The browser wars have changed. During the last couple of years, the four or five leading browsers have all greatly improved -- to the point that the choice often comes down to taste or political conviction, as in "I hate Microsoft and I'll never use IE."
Apps may displace the browser as your working Web environment, in the future, but for now, the browser is still the most visible and critical piece of your day-to-day online experience. Indeed, as Google and its myriad line of tools become more every more pervasive, the distinction between online and offline is getting dimmer by the month.
So it's fortunate that 2010 was rich with browser improvements and innovations. Here's a look at five that stand out and deserve a round of thanks from users everywhere. If you're not taking advantage of some of them yet, you're missing out.
1. Tab Candy from Mozilla
Strictly speaking, this is a future innovation, but because a preview was rolled out in July, this innovative feature deserves recognition. Tab Candy is aimed at reducing the unwieldy clutter of tabs users generate every browsing session. Instead of a string of tabs across a bar, Tab Candy allows a user to organize tabs into logical groups that can be accessed with just a click.
Say you're shopping for a camera. That search could result in five or six tabs competing for attention with everything else you've got going. With Tab Candy, the user can click on a named tab and see a thumbnail view of all the relevant pages. It's not yet clear when we'll see Tab Candy, but it may well appear in Firefox 4 in 2011. Meanwhile, here's an explanatory video by a prominent developer that will whet your appetite for this digital treat.
2. Safari 5.x
The latest versions of Apple's Safari browser for Windows and Macs add a nifty new feature called Reader. Reader allows the user to see the text of an article, free from surrounding clutter. What's more, when the article opens in its own window, you can see all of it without clicking from page to page. I suppose some publishers will be upset because Reader obliterates ads, but users won't be. Safari 5 also supports extensions that Apple collects in its Extensions Gallery. Extensions enable you to customize your browser by changing color schemes or layouts.
3. Browsers Tuned for Social Networking
With Facebook, Twitter, LinkedIn and the like occupying more and more of our time online, it's no surprise that a number of new browsers are focused on social networking. I wrote about RockMelt a few weeks ago. It's a slick browser built on top of Chromium, the open source code base of Google's Chrome browser. Flock is built on Mozilla's Firefox code base, and it's more of a departure from the norm than RockMelt. Flock users store bookmarks in the cloud and can share them with trusted friends. Its built-in word processor makes it easier to submit blog entries to a number of services such as TypePad and Blogger.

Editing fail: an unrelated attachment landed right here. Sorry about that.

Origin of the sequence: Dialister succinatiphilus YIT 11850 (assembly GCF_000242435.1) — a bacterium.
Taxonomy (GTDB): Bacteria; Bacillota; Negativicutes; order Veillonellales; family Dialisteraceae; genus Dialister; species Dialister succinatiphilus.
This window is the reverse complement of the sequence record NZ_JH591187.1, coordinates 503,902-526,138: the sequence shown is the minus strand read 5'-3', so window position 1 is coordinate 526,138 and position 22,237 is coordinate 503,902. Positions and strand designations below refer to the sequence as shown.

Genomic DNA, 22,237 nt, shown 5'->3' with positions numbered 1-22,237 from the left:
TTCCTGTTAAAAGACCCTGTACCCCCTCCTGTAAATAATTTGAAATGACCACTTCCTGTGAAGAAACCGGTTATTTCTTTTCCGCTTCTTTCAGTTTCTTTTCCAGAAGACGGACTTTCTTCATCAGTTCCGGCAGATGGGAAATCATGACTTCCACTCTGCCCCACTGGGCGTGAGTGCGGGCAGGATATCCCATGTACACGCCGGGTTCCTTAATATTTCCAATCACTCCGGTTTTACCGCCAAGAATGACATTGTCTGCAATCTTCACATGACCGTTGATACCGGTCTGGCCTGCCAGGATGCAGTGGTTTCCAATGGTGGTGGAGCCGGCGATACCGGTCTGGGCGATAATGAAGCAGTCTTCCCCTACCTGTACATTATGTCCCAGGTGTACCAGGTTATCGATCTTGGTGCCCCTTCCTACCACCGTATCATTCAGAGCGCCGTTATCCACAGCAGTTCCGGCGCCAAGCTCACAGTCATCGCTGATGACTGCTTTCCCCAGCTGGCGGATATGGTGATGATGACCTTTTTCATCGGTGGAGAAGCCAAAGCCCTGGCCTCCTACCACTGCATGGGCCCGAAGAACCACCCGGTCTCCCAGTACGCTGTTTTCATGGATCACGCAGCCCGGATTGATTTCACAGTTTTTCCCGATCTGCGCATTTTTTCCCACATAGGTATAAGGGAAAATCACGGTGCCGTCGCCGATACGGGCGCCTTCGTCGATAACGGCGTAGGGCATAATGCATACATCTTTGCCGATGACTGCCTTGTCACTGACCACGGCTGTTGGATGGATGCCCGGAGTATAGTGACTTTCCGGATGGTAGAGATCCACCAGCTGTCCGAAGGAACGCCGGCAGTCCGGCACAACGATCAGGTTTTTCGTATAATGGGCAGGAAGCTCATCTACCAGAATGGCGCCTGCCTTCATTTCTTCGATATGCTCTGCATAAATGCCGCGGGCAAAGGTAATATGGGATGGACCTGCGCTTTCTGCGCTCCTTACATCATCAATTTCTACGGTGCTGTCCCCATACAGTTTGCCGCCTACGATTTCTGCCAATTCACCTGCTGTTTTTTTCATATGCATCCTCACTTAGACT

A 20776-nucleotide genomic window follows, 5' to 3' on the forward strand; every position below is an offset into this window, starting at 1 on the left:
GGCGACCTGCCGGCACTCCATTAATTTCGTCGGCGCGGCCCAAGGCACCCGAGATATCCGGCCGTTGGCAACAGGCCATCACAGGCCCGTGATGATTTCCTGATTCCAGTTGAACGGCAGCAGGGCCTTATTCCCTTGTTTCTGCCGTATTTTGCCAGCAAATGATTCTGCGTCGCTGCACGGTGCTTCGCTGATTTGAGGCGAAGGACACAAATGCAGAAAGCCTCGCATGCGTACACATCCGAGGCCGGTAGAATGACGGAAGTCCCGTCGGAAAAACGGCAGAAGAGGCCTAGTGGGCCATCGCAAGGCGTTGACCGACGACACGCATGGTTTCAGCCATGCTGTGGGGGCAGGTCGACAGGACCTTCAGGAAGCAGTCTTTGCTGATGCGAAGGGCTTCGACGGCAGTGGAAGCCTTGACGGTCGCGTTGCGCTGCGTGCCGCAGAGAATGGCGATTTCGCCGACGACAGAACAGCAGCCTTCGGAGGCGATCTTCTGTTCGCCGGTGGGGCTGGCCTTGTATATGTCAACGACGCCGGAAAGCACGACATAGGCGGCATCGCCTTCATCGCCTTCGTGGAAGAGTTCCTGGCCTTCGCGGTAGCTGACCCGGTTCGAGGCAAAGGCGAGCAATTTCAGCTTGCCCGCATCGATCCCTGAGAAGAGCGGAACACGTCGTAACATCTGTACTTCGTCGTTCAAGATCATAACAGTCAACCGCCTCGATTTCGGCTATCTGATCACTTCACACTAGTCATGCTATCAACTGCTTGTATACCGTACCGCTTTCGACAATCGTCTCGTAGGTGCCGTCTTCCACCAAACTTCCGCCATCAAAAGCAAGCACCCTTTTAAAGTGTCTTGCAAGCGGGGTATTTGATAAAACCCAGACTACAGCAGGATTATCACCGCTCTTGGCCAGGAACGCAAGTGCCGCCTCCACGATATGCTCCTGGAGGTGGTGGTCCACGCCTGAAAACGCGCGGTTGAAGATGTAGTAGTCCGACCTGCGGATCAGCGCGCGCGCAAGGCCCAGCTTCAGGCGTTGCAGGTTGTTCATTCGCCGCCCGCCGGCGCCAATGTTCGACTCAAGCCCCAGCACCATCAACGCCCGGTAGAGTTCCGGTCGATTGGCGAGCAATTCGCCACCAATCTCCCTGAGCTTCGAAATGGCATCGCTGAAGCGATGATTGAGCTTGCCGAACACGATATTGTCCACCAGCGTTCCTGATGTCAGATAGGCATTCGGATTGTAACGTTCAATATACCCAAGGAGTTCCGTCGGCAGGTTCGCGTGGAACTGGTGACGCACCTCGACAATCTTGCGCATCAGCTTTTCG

4. The rise of HTML 5
Standards can be too geeky and boring to think about; but this one isn't. If you've been using the Web for more than the last few weeks, you know that different sites can look different in different browsers. And some content -- Flash being the most obvious example -- can only be viewed using a browser that supports it. With HTML 5, Web content becomes browser agnostic and the need for plug-ins disappears, or at the very least, will be greatly reduced. Getting rid of plug-ins does more than make the Web easier to use, it makes browsers more stable, since plug-ins are often responsible for crashes.
5. IE Gets Its Mojo Back
Like the company or not, Microsoft has finally decided to invigorate the IE franchise after years of stagnation. IE 9, which is still in preview, looks like it will be a great improvement over IE 8. (Download the beta here, but note you've got to have Vista SP2 or Windows 7 to run it.)
IE's cluttered face, with toolbars all over the place, has been replaced with a much cleaner look that reminds me of Chrome. Another Chrome-inspired feature is the pinned site. You can drag a tab down to the task bar and it will stay there as long as you want, looking much like an application.
San Francisco journalist Bill Snyder writes frequently about business and technology. He welcomes your comments and suggestions. Reach him at email@example.com.
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